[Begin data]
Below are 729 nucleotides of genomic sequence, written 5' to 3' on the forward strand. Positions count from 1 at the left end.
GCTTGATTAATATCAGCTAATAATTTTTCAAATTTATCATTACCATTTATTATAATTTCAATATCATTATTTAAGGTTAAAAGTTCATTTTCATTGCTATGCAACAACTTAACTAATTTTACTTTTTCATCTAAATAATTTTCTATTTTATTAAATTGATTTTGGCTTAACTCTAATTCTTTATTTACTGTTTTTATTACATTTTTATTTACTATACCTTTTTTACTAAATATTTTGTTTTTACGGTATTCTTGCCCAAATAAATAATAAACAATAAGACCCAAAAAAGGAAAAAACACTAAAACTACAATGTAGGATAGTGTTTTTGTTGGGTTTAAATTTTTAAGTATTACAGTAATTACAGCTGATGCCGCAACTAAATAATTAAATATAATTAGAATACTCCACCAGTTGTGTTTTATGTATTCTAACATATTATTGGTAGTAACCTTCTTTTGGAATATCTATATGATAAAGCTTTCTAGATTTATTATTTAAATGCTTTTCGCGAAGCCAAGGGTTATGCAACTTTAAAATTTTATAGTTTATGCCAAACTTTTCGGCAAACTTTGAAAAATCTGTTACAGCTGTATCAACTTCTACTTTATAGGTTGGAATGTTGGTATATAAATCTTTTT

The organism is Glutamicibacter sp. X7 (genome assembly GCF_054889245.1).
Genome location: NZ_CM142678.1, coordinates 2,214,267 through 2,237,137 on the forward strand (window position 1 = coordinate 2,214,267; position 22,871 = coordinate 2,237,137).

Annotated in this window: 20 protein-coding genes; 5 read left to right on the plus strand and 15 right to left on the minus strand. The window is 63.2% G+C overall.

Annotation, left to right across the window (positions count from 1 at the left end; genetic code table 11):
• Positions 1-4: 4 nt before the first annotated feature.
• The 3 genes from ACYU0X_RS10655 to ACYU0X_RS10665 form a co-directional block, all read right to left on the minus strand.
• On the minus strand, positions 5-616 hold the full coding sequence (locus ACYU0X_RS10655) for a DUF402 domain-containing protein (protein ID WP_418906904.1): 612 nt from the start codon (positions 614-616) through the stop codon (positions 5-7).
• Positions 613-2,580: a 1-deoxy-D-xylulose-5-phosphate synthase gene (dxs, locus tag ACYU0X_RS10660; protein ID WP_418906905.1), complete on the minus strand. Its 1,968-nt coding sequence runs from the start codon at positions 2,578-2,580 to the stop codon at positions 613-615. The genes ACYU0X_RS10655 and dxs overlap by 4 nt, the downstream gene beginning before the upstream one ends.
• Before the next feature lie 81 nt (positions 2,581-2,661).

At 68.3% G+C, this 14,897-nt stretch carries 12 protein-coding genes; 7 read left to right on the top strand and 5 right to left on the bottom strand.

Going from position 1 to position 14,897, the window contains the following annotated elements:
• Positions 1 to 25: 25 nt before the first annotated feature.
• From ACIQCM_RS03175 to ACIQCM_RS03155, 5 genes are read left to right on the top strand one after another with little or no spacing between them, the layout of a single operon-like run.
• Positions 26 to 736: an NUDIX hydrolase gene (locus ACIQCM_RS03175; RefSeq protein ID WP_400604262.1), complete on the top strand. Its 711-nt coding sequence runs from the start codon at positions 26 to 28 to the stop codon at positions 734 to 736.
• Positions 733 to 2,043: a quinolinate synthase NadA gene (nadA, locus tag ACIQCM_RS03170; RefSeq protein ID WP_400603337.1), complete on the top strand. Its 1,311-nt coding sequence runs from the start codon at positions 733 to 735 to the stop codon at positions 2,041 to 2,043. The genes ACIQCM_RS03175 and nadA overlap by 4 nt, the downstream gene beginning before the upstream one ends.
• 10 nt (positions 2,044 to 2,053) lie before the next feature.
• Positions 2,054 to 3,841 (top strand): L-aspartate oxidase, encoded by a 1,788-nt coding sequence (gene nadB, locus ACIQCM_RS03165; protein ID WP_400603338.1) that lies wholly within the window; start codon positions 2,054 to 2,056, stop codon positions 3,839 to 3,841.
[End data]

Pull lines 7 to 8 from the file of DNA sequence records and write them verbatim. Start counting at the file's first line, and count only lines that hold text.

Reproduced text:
• Positions 1-4: 4 nt before the first annotated feature.
• The 3 genes from ACYU0X_RS10655 to ACYU0X_RS10665 form a co-directional block, all read right to left on the minus strand.